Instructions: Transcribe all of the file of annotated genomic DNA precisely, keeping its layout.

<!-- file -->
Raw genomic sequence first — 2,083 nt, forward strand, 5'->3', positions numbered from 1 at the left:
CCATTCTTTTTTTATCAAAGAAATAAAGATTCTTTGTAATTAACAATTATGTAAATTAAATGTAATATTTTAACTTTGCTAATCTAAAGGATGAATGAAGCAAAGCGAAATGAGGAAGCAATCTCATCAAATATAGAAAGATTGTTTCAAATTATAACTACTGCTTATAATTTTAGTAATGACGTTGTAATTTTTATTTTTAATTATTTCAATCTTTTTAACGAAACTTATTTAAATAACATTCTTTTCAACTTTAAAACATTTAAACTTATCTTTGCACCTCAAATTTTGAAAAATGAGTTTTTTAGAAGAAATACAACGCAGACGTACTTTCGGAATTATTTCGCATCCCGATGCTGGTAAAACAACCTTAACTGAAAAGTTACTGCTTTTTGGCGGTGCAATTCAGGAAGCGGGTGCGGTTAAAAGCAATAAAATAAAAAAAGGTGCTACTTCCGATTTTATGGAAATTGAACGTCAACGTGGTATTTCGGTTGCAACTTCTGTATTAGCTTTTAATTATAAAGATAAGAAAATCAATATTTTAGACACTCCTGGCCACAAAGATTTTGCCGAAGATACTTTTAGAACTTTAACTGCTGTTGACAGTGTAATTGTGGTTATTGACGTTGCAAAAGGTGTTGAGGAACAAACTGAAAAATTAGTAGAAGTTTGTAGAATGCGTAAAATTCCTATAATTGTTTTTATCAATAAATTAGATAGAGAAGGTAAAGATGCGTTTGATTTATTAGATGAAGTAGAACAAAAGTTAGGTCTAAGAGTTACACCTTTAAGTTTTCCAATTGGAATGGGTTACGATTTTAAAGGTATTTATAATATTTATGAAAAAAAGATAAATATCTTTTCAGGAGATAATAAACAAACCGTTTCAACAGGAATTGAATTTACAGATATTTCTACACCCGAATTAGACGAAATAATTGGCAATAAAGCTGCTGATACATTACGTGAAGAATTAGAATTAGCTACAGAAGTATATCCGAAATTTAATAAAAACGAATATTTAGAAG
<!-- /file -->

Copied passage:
Raw genomic sequence first — 2,083 nt, forward strand, 5'->3', positions numbered from 1 at the left:
CCATTCTTTTTTTATCAAAGAAATAAAGATTCTTTGTAATTAACAATTATGTAAATTAAATGTAATATTTTAACTTTGCTAATCTAAAGGATGAATGAAGCAAAGCGAAATGAGGAAGCAATCTCATCAAATATAGAAAGATTGTTTCAAATTATAACTACTGCTTATAATTTTAGTAATGACGTTGTAATTTTTATTTTTAATTATTTCAATCTTTTTAACGAAACTTATTTAAATAACATTCTTTTCAACTTTAAAACATTTAAACTTATCTTTGCACCTCAAATTTTGAAAAATGAGTTTTTTAGAAGAAATACAACGCAGACGTACTTTCGGAATTATTTCGCATCCCGATGCTGGTAAAACAACCTTAACTGAAAAGTTACTGCTTTTTGGCGGTGCAATTCAGGAAGCGGGTGCGGTTAAAAGCAATAAAATAAAAAAAGGTGCTACTTCCGATTTTATGGAAATTGAACGTCAACGTGGTATTTCGGTTGCAACTTCTGTATTAGCTTTTAATTATAAAGATAAGAAAATCAATATTTTAGACACTCCTGGCCACAAAGATTTTGCCGAAGATACTTTTAGAACTTTAACTGCTGTTGACAGTGTAATTGTGGTTATTGACGTTGCAAAAGGTGTTGAGGAACAAACTGAAAAATTAGTAGAAGTTTGTAGAATGCGTAAAATTCCTATAATTGTTTTTATCAATAAATTAGATAGAGAAGGTAAAGATGCGTTTGATTTATTAGATGAAGTAGAACAAAAGTTAGGTCTAAGAGTTACACCTTTAAGTTTTCCAATTGGAATGGGTTACGATTTTAAAGGTATTTATAATATTTATGAAAAAAAGATAAATATCTTTTCAGGAGATAATAAACAAACCGTTTCAACAGGAATTGAATTTACAGATATTTCTACACCCGAATTAGACGAAATAATTGGCAATAAAGCTGCTGATACATTACGTGAAGAATTAGAATTAGCTACAGAAGTATATCCGAAATTTAATAAAAACGAATATTTAGAAG